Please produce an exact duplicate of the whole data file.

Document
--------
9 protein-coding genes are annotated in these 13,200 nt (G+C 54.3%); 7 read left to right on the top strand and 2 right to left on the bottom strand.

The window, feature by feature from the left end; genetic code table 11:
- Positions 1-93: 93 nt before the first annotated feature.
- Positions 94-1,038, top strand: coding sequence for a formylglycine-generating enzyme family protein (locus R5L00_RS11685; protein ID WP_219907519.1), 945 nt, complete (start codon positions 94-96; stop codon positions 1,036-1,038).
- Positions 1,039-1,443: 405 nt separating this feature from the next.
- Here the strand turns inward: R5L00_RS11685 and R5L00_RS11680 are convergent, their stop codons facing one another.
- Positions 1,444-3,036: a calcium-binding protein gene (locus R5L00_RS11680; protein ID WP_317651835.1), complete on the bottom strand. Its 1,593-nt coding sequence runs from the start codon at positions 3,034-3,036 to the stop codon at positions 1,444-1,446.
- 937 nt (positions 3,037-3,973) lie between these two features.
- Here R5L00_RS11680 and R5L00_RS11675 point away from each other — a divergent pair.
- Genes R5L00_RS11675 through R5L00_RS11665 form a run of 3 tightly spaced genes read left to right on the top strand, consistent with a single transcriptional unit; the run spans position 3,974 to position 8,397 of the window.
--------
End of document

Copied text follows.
9 protein-coding genes are annotated in these 13,200 nt (G+C 54.3%); 7 read left to right on the top strand and 2 right to left on the bottom strand.

The window, feature by feature from the left end; genetic code table 11:
- Positions 1-93: 93 nt before the first annotated feature.
- Positions 94-1,038, top strand: coding sequence for a formylglycine-generating enzyme family protein (locus R5L00_RS11685; protein ID WP_219907519.1), 945 nt, complete (start codon positions 94-96; stop codon positions 1,036-1,038).
- Positions 1,039-1,443: 405 nt separating this feature from the next.
- Here the strand turns inward: R5L00_RS11685 and R5L00_RS11680 are convergent, their stop codons facing one another.
- Positions 1,444-3,036: a calcium-binding protein gene (locus R5L00_RS11680; protein ID WP_317651835.1), complete on the bottom strand. Its 1,593-nt coding sequence runs from the start codon at positions 3,034-3,036 to the stop codon at positions 1,444-1,446.
- 937 nt (positions 3,037-3,973) lie between these two features.
- Here R5L00_RS11680 and R5L00_RS11675 point away from each other — a divergent pair.
- Genes R5L00_RS11675 through R5L00_RS11665 form a run of 3 tightly spaced genes read left to right on the top strand, consistent with a single transcriptional unit; the run spans position 3,974 to position 8,397 of the window.